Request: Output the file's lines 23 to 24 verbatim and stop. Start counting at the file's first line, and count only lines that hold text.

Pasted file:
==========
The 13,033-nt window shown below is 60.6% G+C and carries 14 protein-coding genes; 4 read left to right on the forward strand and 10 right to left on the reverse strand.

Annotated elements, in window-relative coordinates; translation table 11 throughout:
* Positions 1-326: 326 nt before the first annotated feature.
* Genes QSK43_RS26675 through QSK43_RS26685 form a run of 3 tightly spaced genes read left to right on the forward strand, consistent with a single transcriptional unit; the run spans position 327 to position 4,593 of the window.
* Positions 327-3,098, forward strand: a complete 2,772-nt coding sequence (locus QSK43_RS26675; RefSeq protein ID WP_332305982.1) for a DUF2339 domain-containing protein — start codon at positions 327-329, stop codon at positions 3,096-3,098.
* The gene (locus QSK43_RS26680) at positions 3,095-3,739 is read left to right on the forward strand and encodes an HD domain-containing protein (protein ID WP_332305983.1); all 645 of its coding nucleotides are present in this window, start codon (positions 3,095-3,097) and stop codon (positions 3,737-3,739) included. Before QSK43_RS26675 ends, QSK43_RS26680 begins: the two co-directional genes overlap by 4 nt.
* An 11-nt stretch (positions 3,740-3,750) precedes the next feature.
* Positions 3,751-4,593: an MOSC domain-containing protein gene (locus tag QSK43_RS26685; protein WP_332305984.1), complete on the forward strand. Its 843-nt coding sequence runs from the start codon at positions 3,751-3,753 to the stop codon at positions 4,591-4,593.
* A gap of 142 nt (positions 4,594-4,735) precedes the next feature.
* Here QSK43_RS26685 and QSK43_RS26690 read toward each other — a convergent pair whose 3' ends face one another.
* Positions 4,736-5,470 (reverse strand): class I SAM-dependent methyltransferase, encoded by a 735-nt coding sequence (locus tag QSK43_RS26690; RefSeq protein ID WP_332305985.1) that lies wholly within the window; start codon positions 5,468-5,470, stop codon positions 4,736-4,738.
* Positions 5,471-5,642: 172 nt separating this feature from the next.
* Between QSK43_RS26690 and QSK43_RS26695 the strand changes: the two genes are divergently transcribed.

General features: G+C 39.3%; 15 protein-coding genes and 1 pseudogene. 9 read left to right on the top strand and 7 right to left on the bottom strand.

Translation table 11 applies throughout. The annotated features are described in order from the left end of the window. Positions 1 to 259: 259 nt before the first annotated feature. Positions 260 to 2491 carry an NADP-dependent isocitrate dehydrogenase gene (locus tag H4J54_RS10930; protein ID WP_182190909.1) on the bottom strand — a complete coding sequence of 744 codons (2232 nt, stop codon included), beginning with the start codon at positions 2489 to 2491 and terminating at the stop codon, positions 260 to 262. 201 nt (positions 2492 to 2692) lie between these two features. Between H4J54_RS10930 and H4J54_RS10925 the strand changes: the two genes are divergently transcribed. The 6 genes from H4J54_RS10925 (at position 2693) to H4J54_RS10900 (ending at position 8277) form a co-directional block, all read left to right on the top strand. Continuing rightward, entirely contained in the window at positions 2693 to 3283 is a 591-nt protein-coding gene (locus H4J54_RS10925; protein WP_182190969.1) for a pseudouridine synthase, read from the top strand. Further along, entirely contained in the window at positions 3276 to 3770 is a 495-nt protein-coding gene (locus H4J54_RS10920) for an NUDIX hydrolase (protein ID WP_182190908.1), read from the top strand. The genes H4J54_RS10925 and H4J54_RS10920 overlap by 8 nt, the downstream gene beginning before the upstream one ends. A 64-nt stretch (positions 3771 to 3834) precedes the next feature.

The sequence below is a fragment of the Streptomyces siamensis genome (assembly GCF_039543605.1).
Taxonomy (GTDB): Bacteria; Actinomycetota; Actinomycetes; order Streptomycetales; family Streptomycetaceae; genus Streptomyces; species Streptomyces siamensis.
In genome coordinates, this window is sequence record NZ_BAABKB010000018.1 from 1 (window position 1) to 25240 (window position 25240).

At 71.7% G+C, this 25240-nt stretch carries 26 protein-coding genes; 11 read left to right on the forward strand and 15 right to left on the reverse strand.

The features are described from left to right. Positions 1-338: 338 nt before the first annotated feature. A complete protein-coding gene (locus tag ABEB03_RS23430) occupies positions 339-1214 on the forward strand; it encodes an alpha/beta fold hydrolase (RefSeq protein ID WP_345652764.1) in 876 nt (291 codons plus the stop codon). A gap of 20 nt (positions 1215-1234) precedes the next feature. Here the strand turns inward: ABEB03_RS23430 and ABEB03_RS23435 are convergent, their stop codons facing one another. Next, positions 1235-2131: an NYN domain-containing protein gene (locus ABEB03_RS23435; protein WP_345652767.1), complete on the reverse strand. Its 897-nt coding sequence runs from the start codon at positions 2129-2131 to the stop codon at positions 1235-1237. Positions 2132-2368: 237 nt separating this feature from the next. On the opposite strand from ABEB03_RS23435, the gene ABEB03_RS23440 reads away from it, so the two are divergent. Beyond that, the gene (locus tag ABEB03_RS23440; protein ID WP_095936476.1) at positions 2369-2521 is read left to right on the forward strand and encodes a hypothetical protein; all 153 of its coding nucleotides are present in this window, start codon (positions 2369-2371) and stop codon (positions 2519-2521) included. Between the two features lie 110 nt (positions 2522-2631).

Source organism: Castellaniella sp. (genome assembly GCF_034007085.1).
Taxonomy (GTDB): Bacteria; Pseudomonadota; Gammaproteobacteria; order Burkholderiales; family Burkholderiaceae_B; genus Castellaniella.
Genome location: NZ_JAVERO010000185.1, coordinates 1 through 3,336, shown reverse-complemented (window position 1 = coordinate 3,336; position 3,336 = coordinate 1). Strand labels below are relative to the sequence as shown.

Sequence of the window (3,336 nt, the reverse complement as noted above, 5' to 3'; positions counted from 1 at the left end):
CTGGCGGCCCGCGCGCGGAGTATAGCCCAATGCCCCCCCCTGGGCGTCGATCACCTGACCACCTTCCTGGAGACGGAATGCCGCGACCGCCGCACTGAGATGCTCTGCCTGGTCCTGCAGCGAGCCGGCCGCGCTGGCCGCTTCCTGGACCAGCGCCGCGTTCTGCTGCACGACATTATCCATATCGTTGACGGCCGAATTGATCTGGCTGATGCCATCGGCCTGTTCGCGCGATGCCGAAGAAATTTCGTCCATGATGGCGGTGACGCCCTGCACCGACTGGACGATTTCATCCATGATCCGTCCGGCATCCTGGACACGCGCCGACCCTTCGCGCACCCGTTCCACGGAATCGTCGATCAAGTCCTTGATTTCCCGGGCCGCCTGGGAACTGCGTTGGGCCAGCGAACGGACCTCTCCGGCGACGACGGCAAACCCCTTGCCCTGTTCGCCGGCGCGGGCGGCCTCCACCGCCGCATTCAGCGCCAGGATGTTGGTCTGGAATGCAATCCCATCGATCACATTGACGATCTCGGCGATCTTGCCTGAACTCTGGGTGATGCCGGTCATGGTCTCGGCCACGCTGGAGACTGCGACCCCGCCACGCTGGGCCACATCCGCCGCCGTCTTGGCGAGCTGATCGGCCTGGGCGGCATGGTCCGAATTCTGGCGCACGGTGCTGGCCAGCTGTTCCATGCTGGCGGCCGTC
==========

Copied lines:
Genome location: NZ_JAVERO010000185.1, coordinates 1 through 3,336, shown reverse-complemented (window position 1 = coordinate 3,336; position 3,336 = coordinate 1). Strand labels below are relative to the sequence as shown.

Sequence of the window (3,336 nt, the reverse complement as noted above, 5' to 3'; positions counted from 1 at the left end):